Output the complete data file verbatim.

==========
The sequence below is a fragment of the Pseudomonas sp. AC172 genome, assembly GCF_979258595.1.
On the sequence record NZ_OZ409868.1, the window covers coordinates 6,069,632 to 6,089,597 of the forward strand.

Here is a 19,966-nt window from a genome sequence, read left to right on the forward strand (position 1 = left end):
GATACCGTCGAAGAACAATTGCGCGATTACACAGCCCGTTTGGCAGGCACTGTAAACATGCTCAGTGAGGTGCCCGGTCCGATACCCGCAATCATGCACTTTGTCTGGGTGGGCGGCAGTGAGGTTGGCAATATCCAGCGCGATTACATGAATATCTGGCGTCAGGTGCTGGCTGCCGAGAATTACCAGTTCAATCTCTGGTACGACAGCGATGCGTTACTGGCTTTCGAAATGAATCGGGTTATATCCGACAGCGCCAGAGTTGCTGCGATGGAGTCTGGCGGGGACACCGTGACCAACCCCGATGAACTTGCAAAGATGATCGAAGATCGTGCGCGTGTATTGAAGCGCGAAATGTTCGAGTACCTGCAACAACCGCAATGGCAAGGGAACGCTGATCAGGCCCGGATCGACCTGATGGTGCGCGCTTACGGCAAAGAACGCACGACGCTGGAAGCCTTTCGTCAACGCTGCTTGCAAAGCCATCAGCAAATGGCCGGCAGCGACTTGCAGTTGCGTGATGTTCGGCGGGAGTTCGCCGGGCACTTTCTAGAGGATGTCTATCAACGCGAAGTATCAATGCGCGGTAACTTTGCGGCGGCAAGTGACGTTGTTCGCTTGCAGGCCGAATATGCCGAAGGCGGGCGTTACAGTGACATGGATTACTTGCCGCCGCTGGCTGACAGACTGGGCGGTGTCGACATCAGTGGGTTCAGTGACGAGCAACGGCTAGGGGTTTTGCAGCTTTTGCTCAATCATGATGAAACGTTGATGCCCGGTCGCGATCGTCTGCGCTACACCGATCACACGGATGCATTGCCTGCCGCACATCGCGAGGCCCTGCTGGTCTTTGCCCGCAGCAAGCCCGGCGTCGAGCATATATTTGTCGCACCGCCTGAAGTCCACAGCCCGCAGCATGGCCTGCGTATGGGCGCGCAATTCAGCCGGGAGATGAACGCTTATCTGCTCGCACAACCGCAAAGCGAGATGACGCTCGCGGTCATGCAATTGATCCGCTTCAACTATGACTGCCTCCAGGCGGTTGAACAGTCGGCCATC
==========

The sequence below is a fragment of the Pseudomonas sp. AC172 genome, assembly GCF_979258595.1.
On the sequence record NZ_OZ409868.1, the window covers coordinates 6,069,632 to 6,089,597 of the forward strand.

Here is a 19,966-nt window from a genome sequence, read left to right on the forward strand (position 1 = left end):
GATACCGTCGAAGAACAATTGCGCGATTACACAGCCCGTTTGGCAGGCACTGTAAACATGCTCAGTGAGGTGCCCGGTCCGATACCCGCAATCATGCACTTTGTCTGGGTGGGCGGCAGTGAGGTTGGCAATATCCAGCGCGATTACATGAATATCTGGCGTCAGGTGCTGGCTGCCGAGAATTACCAGTTCAATCTCTGGTACGACAGCGATGCGTTACTGGCTTTCGAAATGAATCGGGTTATATCCGACAGCGCCAGAGTTGCTGCGATGGAGTCTGGCGGGGACACCGTGACCAACCCCGATGAACTTGCAAAGATGATCGAAGATCGTGCGCGTGTATTGAAGCGCGAAATGTTCGAGTACCTGCAACAACCGCAATGGCAAGGGAACGCTGATCAGGCCCGGATCGACCTGATGGTGCGCGCTTACGGCAAAGAACGCACGACGCTGGAAGCCTTTCGTCAACGCTGCTTGCAAAGCCATCAGCAAATGGCCGGCAGCGACTTGCAGTTGCGTGATGTTCGGCGGGAGTTCGCCGGGCACTTTCTAGAGGATGTCTATCAACGCGAAGTATCAATGCGCGGTAACTTTGCGGCGGCAAGTGACGTTGTTCGCTTGCAGGCCGAATATGCCGAAGGCGGGCGTTACAGTGACATGGATTACTTGCCGCCGCTGGCTGACAGACTGGGCGGTGTCGACATCAGTGGGTTCAGTGACGAGCAACGGCTAGGGGTTTTGCAGCTTTTGCTCAATCATGATGAAACGTTGATGCCCGGTCGCGATCGTCTGCGCTACACCGATCACACGGATGCATTGCCTGCCGCACATCGCGAGGCCCTGCTGGTCTTTGCCCGCAGCAAGCCCGGCGTCGAGCATATATTTGTCGCACCGCCTGAAGTCCACAGCCCGCAGCATGGCCTGCGTATGGGCGCGCAATTCAGCCGGGAGATGAACGCTTATCTGCTCGCACAACCGCAAAGCGAGATGACGCTCGCGGTCATGCAATTGATCCGCTTCAACTATGACTGCCTCCAGGCGGTTGAACAGTCGGCCATC